This is a test. Let’s see if you can tell exactly what’s different.

I’m doing this between cooking duties – not much cooking involved, as usual; I don’t really cook. As the saying goes, I assemble. Tonight it’s tacos, the one thing I can guarantee my daughter will not whine about. It’s not that she loves tacos; it’s just that she hates everything else. Today the store, I almost bought meatloaf. I love meatloaf. My wife loves me. My daughter thinks it’s a brick of death from Meat Hell. But it’s just hamburger in the loaf form, you say. She’s not buying it. She says it’s meatloaf, and to hell with it.

At least this taco session will not be the ration of pain that was the last; I accidentally used twice the amount of spice powder, which rendered everything absolutely inedible.

I was intrigued by the commentary on the web today about the president’s speech at the UN, in particular line – takeaway line, I suppose – that “the future does not belong to those who slander the prophet of Islam.” Others have noted that he began by saying that the future does not belong to those who targets the copts in Egypt – those aren’t analogous, really, but never mind. I suggest that future belongs – or rather should belong – to those who feel safe to slander the prophet of Islam, or any other doctrine people feel particularly proprietary about. To quote the comic strip the Wizard of Id, “the King is a fink,” something someone was always shouting out from the crowd.

You have to be able to shout “the king is a fink,” or the future belongs to the king.

Incidentally, you also have to have the right to say that the Holocaust didn’t exist. It’s helpful. It’s like the stripe of a skunk.

All in all, a gorgeous day. Right now I’m sitting outside, the birds are going nuts. The birds are having a debate makes the British House of Commons sound like a little old ladies book club. The squirrels are scampered across the lawn, very nuts; I don’t know why they bother. I’ve never seen the squirrel finds a nut. I’ve never seen the tree come up from anything they planted. If the squirrels were truly successful at planting, I should have a forest in my backyard. Come to think of it, I wish I did have a forest in the backyard. I’ve always thought that would be nice plants, oh, hundred and 50 trees in the backyard. Have your own incredibly dense forest. I don’t think there’s any law against it; oh, they probably can’t find one. They send somebody by with a clipboard to look at your place and say “that’s a lot of trees you have.” Yes indeed! Don’t you like it? You got a problem with it? “Not yet.” Then you get a letter six months later citing you for “Arboreal density.”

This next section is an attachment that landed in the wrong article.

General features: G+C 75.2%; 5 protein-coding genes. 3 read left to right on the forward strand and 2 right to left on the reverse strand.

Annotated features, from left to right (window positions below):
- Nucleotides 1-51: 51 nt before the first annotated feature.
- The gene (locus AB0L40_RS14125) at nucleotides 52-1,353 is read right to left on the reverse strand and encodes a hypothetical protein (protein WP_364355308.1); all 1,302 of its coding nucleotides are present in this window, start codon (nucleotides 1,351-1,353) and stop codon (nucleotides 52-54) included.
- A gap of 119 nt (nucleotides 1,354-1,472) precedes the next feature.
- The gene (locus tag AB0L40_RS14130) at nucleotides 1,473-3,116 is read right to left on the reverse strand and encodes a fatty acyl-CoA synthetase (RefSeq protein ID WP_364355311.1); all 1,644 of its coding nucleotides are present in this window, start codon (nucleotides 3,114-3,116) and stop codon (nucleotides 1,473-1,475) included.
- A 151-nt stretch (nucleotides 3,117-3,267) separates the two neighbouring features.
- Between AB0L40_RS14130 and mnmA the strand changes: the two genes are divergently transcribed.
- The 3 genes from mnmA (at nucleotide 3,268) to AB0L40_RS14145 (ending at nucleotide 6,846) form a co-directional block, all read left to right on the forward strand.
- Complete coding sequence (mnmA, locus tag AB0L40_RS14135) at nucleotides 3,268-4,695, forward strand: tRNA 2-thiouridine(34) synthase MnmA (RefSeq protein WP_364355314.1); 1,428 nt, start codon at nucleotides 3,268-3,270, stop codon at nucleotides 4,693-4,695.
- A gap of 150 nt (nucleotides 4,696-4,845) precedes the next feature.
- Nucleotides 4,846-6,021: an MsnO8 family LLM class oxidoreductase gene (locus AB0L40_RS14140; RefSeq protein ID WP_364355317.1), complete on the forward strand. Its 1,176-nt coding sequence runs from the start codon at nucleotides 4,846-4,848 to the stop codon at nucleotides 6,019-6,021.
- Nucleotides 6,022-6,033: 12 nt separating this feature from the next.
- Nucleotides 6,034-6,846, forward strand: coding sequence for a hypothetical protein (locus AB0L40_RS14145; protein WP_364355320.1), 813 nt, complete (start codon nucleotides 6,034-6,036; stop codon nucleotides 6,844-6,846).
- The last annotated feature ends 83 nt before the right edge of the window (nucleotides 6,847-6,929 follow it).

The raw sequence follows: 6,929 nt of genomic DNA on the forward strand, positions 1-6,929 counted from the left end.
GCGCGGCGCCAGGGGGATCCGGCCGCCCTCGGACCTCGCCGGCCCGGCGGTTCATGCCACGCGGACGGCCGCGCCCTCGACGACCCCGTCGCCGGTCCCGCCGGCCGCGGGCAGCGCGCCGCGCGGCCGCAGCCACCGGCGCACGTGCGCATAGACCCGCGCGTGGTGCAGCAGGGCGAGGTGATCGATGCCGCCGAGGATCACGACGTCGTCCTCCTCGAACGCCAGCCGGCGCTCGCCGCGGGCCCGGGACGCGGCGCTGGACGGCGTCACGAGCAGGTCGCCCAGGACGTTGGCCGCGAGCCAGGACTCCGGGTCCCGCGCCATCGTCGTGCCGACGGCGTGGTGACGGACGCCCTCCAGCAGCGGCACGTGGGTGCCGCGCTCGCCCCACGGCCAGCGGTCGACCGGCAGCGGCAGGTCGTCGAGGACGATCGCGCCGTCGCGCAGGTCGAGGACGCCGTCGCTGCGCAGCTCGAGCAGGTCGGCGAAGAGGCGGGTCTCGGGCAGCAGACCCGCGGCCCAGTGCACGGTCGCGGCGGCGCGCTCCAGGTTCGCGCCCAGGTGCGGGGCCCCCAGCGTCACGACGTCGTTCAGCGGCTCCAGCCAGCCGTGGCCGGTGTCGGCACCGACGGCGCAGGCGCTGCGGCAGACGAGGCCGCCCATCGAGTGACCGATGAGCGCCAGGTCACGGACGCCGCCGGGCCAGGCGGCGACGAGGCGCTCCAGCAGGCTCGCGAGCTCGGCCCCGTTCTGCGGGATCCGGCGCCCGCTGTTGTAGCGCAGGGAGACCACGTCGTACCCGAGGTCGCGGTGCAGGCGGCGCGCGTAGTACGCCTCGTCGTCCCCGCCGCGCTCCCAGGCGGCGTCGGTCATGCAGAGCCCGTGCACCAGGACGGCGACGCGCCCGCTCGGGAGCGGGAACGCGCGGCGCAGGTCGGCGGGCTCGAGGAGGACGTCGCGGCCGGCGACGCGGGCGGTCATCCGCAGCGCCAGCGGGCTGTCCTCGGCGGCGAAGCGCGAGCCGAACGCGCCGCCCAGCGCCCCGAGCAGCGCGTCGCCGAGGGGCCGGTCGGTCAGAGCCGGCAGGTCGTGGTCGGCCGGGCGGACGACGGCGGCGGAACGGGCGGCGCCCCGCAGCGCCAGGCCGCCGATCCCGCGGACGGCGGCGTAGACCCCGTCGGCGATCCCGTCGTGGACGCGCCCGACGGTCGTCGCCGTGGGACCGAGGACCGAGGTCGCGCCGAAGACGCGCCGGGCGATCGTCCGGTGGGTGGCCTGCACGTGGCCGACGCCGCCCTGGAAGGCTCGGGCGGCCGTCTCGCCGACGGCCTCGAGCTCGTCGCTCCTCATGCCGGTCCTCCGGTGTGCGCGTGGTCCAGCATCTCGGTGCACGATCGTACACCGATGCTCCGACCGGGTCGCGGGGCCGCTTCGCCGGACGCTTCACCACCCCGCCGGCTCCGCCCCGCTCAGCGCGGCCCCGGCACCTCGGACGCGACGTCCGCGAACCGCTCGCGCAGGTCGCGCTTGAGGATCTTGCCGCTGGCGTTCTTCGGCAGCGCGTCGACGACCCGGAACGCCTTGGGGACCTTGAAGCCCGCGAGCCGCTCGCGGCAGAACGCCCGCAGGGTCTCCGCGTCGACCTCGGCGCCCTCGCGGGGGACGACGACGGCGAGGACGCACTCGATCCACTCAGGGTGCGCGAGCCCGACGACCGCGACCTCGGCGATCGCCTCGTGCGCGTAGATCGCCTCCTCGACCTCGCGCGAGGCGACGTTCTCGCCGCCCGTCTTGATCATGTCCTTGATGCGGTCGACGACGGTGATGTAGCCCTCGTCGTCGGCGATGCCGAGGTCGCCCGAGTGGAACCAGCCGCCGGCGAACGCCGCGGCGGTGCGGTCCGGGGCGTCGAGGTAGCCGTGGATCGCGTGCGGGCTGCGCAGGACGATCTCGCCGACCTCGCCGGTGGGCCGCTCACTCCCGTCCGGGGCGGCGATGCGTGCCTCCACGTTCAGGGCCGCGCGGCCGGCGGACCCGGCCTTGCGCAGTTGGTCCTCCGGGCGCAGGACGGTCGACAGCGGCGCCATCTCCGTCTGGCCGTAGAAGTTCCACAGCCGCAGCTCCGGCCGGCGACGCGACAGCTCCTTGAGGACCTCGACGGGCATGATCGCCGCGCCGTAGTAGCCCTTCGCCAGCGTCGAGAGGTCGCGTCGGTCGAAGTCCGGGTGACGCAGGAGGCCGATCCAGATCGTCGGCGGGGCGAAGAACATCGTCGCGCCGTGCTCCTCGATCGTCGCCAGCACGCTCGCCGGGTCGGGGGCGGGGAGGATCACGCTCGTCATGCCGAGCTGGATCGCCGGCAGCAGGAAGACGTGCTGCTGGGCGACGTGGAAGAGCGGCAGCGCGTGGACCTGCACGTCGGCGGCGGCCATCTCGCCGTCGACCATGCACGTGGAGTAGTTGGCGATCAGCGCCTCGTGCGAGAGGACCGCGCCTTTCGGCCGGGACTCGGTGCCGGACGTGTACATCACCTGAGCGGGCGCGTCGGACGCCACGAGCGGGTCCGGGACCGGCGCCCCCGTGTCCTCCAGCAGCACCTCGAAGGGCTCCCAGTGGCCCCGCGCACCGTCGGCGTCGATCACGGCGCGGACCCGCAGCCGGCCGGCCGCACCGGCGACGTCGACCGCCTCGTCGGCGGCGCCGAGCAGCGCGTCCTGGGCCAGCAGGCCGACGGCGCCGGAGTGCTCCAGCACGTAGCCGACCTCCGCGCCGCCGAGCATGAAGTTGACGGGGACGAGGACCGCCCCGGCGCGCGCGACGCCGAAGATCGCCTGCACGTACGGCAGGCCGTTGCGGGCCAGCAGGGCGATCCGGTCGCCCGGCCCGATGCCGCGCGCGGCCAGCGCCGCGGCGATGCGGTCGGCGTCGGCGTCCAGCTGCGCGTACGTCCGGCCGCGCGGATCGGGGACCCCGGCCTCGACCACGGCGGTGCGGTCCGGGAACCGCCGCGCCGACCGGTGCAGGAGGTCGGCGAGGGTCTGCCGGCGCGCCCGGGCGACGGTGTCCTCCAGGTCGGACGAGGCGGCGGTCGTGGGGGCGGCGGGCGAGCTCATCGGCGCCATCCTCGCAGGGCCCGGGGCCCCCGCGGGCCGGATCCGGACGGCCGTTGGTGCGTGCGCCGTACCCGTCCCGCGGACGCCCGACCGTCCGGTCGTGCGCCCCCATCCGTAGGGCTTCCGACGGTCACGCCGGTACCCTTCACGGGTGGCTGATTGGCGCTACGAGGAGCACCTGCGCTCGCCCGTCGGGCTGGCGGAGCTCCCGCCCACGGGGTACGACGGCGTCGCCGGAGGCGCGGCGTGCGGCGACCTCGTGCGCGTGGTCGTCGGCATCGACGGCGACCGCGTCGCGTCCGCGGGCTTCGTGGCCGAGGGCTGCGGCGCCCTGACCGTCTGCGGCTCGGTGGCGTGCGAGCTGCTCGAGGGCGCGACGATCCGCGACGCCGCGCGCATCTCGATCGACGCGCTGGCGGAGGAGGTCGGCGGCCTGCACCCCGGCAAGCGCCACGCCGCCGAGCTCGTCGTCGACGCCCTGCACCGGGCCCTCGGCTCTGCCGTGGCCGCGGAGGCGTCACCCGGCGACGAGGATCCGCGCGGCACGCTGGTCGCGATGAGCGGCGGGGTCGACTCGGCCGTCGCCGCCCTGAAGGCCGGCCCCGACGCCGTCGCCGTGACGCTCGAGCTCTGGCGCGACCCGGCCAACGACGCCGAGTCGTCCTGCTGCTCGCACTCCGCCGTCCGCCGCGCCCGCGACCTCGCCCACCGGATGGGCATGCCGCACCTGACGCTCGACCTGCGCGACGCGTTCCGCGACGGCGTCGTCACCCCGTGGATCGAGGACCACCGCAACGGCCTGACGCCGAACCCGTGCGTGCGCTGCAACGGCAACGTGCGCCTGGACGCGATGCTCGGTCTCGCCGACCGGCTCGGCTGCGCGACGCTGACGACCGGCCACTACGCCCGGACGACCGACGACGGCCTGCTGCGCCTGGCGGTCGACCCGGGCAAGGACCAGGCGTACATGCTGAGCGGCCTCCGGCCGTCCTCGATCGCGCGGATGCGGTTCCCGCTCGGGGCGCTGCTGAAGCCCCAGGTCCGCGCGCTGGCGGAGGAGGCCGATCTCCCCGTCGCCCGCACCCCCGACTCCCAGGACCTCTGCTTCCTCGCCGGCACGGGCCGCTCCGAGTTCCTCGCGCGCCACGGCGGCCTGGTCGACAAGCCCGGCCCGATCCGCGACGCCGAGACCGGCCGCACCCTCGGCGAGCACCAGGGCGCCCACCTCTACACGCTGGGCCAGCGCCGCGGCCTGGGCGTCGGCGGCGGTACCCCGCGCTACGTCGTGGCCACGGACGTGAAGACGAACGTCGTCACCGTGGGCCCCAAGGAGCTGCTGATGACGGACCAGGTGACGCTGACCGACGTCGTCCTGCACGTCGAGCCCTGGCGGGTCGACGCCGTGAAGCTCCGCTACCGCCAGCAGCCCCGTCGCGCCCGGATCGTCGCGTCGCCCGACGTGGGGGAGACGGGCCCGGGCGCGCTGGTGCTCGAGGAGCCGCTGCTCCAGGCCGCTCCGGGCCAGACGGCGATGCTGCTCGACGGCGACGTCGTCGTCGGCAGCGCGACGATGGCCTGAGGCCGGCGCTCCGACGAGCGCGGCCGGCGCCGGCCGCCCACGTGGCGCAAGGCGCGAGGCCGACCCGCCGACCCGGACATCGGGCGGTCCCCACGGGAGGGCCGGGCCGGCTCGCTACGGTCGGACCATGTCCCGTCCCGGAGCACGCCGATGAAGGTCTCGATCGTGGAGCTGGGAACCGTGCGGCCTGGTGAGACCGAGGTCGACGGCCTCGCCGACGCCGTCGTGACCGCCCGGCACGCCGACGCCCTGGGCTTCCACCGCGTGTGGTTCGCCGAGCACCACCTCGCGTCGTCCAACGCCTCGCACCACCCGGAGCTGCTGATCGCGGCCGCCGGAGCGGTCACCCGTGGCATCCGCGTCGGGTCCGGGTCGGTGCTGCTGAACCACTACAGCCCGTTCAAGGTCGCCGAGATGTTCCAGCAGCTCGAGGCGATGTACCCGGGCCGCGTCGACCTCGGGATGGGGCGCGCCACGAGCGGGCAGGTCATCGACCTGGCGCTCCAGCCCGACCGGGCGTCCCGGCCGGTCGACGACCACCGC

I’m still waiting for my free tree, by the way. Last year they came by, took out an enormous old elm, left stump, said they’d be back. I figured this would be the year a tree was replaced; could’ve done it myself. Got the tree I wanted. No! I got to live on gummint trees. Of course, it’s not a free tree; I pay for it with my taxes.

The other day I reminded my daughter there wasn’t any such thing as a free lunch. What about a homeless shelter? Yes no, I said someone has to pay for that. All right, she said. Also, I said, sometimes they have to sit there and listen to Edith Keeler preach the gospel. What if you catch a fish? she asked. That’s free. Yes, I said, ultimately, but there’s the cost of the line and the rod. What if you scoop it with your hands? she said. Well, no one does that; fish are slippery and wiley. But it’s possible, she said. Look, I said, I’m not going to sit here and let you tear holes in Robert Heinlein’s best aphorism. She didn’t ask me was, but she didn’t ask who Edith Keeler was, either.